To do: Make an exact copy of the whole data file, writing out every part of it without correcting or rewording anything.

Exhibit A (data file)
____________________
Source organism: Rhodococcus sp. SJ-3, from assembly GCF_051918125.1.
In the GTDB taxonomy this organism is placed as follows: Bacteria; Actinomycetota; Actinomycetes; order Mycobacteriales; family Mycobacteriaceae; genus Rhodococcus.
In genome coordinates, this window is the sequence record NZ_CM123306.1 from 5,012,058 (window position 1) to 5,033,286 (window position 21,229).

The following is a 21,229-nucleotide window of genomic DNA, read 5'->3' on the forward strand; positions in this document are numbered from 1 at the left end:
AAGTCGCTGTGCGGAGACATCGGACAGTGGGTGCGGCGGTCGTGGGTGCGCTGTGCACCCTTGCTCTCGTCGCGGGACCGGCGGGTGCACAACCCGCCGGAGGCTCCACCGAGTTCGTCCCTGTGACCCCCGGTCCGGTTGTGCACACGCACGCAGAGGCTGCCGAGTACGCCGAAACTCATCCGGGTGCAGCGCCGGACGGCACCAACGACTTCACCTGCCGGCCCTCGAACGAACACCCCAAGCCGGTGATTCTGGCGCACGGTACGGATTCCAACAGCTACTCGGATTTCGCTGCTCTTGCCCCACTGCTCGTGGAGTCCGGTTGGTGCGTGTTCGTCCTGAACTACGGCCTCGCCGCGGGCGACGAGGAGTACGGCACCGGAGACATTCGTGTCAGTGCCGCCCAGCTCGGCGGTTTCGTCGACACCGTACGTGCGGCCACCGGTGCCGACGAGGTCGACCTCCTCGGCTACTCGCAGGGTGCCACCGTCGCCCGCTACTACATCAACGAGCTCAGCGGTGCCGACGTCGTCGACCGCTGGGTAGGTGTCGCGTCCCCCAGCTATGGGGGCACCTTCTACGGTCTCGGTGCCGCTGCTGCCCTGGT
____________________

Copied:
Source organism: Rhodococcus sp. SJ-3, from assembly GCF_051918125.1.
In the GTDB taxonomy this organism is placed as follows: Bacteria; Actinomycetota; Actinomycetes; order Mycobacteriales; family Mycobacteriaceae; genus Rhodococcus.
In genome coordinates, this window is the sequence record NZ_CM123306.1 from 5,012,058 (window position 1) to 5,033,286 (window position 21,229).

The following is a 21,229-nucleotide window of genomic DNA, read 5'->3' on the forward strand; positions in this document are numbered from 1 at the left end:
AAGTCGCTGTGCGGAGACATCGGACAGTGGGTGCGGCGGTCGTGGGTGCGCTGTGCACCCTTGCTCTCGTCGCGGGACCGGCGGGTGCACAACCCGCCGGAGGCTCCACCGAGTTCGTCCCTGTGACCCCCGGTCCGGTTGTGCACACGCACGCAGAGGCTGCCGAGTACGCCGAAACTCATCCGGGTGCAGCGCCGGACGGCACCAACGACTTCACCTGCCGGCCCTCGAACGAACACCCCAAGCCGGTGATTCTGGCGCACGGTACGGATTCCAACAGCTACTCGGATTTCGCTGCTCTTGCCCCACTGCTCGTGGAGTCCGGTTGGTGCGTGTTCGTCCTGAACTACGGCCTCGCCGCGGGCGACGAGGAGTACGGCACCGGAGACATTCGTGTCAGTGCCGCCCAGCTCGGCGGTTTCGTCGACACCGTACGTGCGGCCACCGGTGCCGACGAGGTCGACCTCCTCGGCTACTCGCAGGGTGCCACCGTCGCCCGCTACTACATCAACGAGCTCAGCGGTGCCGACGTCGTCGACCGCTGGGTAGGTGTCGCGTCCCCCAGCTATGGGGGCACCTTCTACGGTCTCGGTGCCGCTGCTGCCCTGGT